by Amanda Conschafter, blog editor
A safer, more comprehensive approach to managing pain before, during and after surgery exists – yet not all patients can access it. So explains a new policy brief, “Multimodal Analgesia: Acute Pain Relief for the Whole Patient.” In the brief, the Institute for Patient Access examines what a multimodal approach to pain management entails and why patients and health care systems might benefit from its broader availability.
What is Multimodal Analgesia?
Authored by anesthesiologist Roy Soto, MD, the brief describes multimodal analgesia as “customized pain therapy” that can improve pain management, reduce costs and minimize hospital readmissions. The approach incorporates two or more treatments for pain management, including NSAIDS, acetaminophen, nerve blocks, opioids and other therapies or treatments.
Beyond Opioid-only Pain Management
Multimodal analgesia offers an alternative to opioid-only pain management, which can sometimes cause costly adverse events for patients. Obese patients, for instance, or those who smoke or suffer from sleep apnea can sometimes experience respiratory depression; thus, they carry a higher risk of mortality under an opioid-only approach.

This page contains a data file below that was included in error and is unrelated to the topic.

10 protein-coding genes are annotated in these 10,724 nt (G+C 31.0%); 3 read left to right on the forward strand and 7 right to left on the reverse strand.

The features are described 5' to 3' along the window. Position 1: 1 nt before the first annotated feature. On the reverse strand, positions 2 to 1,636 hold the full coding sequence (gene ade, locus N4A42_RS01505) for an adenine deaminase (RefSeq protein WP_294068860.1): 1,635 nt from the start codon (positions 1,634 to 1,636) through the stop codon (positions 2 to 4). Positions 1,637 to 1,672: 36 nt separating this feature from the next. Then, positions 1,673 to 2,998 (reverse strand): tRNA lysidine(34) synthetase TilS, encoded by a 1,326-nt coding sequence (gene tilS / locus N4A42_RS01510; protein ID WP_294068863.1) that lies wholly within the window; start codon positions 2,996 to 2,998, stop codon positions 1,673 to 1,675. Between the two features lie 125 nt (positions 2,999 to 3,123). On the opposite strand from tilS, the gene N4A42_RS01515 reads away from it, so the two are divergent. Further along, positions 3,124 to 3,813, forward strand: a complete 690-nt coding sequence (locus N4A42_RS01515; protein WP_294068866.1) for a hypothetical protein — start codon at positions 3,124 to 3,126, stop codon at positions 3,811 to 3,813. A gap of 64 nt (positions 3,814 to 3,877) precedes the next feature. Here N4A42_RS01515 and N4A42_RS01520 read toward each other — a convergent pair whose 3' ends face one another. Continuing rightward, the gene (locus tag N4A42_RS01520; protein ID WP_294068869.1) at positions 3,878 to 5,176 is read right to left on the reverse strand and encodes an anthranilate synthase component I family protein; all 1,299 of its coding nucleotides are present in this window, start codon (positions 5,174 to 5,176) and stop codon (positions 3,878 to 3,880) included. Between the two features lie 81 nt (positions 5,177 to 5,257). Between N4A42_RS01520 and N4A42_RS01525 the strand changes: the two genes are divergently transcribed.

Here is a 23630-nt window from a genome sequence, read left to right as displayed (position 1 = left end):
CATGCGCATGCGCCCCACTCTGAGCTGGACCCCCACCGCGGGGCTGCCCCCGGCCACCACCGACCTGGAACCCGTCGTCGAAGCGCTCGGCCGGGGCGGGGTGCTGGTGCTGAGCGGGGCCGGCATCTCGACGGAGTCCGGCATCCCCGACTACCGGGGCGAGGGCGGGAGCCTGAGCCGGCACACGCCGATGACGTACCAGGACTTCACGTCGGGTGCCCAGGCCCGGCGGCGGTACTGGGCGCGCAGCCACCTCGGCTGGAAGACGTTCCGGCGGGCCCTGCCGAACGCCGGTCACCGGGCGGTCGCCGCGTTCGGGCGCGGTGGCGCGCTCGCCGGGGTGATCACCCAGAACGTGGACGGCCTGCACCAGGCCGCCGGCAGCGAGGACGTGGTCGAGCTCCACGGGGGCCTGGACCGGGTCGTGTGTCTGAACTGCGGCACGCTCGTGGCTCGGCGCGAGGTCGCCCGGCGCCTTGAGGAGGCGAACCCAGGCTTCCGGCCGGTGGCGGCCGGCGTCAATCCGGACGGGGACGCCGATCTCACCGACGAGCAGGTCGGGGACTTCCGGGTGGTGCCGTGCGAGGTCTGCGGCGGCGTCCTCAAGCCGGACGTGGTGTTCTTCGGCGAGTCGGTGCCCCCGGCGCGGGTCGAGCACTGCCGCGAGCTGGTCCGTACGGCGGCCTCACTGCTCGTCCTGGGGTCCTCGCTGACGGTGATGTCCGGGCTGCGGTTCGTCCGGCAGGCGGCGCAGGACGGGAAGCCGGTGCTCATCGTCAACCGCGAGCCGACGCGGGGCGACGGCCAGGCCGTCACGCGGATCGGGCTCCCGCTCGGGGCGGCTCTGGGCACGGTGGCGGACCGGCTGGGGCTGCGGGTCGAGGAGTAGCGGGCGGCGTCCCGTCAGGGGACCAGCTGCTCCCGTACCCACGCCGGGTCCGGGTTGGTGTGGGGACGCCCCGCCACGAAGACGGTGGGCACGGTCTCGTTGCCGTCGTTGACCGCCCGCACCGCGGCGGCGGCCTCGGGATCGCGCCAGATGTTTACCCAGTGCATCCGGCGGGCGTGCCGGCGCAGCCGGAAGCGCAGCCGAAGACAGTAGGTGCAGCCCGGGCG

And given widespread public concern about opioid abuse and misuse, components of multimodal analgesia such as IV acetaminophen can help to reduce patients’ need for opioids. IV acetaminophen often causes fewer of the side effects associated with opioid-only approach, such as nausea and vomiting, the paper explains.
Cost and Cost-savings
Using multiple medicines can be more expensive up front, particularly when compared to using only opioids in lower-cost, generic form. But the long-term cost savings associated with multimodal analgesia are compelling, the paper argues. A multimodal approach has been shown to reduce hospital stays by about a day, and a day’s hospital stay averages $2,000 nationwide.
To keep decisions about pain management between patients and their health care providers, hospital formularies must include approved therapies for a multimodal approach. The paper suggests that this will require hospital formulary decisions to reflect long-term value – not just short-term cost. Making MMA more widely available will also require hospital formulary committees to encourage participation and welcome input from clinicians who treat patients for pain. Finally, the paper notes, training must shift to guide physicians on how to apply a multimodal approach for safer, more personalized pain management.
To learn more about patient access to multimodal analgesia for surgical pain, read “Multimodal Analgesia: Acute Pain Relief for the Whole Patient.”